Image: AP

Horseshoe crabs are known as “living fossils” and for good reason. The blue-blooded, side-walking arthropods have been around for 200 million years, surviving the last five mass extinctions. But something appears to be wrong as hundreds of dead horseshoe crabs have recently washed ashore in southern Japan, leaving scientists confounded.


One population of horseshoe crabs, or “warrior helmet crabs” as they’re known in Japan, make an annual trek to their spawning grounds around the tidal flats of Kita-Kyushu. Some inevitably die in the process, but the number of dead this year is uncharacteristically high, prompting concern.

As reported in AFP, a local conservation group had been spotting upwards of five to 10 remains every day during the egg-laying period, prompting a more thorough investigation. By the time the conservationists were finished counting they tallied up about 500 dead horseshoe crabs. That’s about eight times higher than normal, and about 20 percent of the local population. It takes a long time for young horseshoe crabs to mature, so this is a major setback for a species already in trouble.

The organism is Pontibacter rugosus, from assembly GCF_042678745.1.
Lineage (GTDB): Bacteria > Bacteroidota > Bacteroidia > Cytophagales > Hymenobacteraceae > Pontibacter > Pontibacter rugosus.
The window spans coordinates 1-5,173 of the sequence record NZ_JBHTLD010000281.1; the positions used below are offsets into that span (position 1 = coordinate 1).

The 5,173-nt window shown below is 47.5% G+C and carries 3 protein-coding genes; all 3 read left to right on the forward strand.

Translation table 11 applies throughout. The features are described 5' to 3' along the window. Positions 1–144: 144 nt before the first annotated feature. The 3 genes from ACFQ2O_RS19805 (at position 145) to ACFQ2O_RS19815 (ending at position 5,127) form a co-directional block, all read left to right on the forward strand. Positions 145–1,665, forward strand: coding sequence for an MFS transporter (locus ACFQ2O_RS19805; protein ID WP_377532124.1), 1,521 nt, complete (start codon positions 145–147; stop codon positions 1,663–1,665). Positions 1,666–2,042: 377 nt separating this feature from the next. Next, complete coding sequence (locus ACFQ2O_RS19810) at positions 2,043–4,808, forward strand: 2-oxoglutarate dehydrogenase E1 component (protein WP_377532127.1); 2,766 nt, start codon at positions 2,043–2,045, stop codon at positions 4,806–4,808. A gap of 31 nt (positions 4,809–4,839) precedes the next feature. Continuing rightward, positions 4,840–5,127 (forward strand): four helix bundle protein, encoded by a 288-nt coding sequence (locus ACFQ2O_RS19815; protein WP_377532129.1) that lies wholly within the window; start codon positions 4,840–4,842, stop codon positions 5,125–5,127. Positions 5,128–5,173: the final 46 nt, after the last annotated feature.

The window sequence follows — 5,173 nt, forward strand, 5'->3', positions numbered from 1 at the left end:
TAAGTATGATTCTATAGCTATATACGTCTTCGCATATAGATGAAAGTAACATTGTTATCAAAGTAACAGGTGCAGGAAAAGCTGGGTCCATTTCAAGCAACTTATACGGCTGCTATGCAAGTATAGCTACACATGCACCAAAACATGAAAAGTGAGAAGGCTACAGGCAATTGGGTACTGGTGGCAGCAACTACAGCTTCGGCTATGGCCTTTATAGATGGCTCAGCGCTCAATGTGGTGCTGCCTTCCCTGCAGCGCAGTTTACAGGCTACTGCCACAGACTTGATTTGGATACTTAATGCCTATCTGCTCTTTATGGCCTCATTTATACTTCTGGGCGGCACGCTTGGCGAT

Scientists have been recruited to explain the dramatic death toll, but the cause remains elusive. Going theories include a parasitic infestation or a disease peculiar to horseshoe crabs. Or, it could be because of us; another theory suggests an oxygen shortage due to higher sea water temperature. Though to be fair, horseshoe crabs are known to dwell in warmer waters to the south. But if these deaths are caused by human activity, it be dreadful that we’re causing such trouble for an animal that’s survived for so long.

Helmet crabs are listed as an endangered species in Japan; its population is in sharp decline owing to coastal habitat destruction. But despite the designation, no legal injunctions exist in Japan to get the ball rolling on meaningful conservation efforts. Let’s hope this latest incident sparks both conversation and action. It would be a tragedy to see the demise of one of our planet’s most enduring species.